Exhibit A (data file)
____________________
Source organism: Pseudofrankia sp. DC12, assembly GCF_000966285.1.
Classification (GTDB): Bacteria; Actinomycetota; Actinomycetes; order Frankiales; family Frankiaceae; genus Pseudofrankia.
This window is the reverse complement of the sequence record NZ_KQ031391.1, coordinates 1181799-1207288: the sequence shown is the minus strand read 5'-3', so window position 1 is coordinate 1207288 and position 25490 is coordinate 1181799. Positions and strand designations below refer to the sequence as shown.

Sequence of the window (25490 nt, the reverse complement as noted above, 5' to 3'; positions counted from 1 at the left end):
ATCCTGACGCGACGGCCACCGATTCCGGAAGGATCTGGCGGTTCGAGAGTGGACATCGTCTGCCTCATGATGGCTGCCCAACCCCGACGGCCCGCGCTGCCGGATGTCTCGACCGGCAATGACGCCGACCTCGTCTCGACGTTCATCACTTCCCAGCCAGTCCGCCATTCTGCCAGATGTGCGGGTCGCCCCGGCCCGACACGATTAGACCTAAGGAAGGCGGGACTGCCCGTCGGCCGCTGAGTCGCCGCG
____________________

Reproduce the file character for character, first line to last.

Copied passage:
Source organism: Pseudofrankia sp. DC12, assembly GCF_000966285.1.
Classification (GTDB): Bacteria; Actinomycetota; Actinomycetes; order Frankiales; family Frankiaceae; genus Pseudofrankia.
This window is the reverse complement of the sequence record NZ_KQ031391.1, coordinates 1181799-1207288: the sequence shown is the minus strand read 5'-3', so window position 1 is coordinate 1207288 and position 25490 is coordinate 1181799. Positions and strand designations below refer to the sequence as shown.

Sequence of the window (25490 nt, the reverse complement as noted above, 5' to 3'; positions counted from 1 at the left end):
ATCCTGACGCGACGGCCACCGATTCCGGAAGGATCTGGCGGTTCGAGAGTGGACATCGTCTGCCTCATGATGGCTGCCCAACCCCGACGGCCCGCGCTGCCGGATGTCTCGACCGGCAATGACGCCGACCTCGTCTCGACGTTCATCACTTCCCAGCCAGTCCGCCATTCTGCCAGATGTGCGGGTCGCCCCGGCCCGACACGATTAGACCTAAGGAAGGCGGGACTGCCCGTCGGCCGCTGAGTCGCCGCG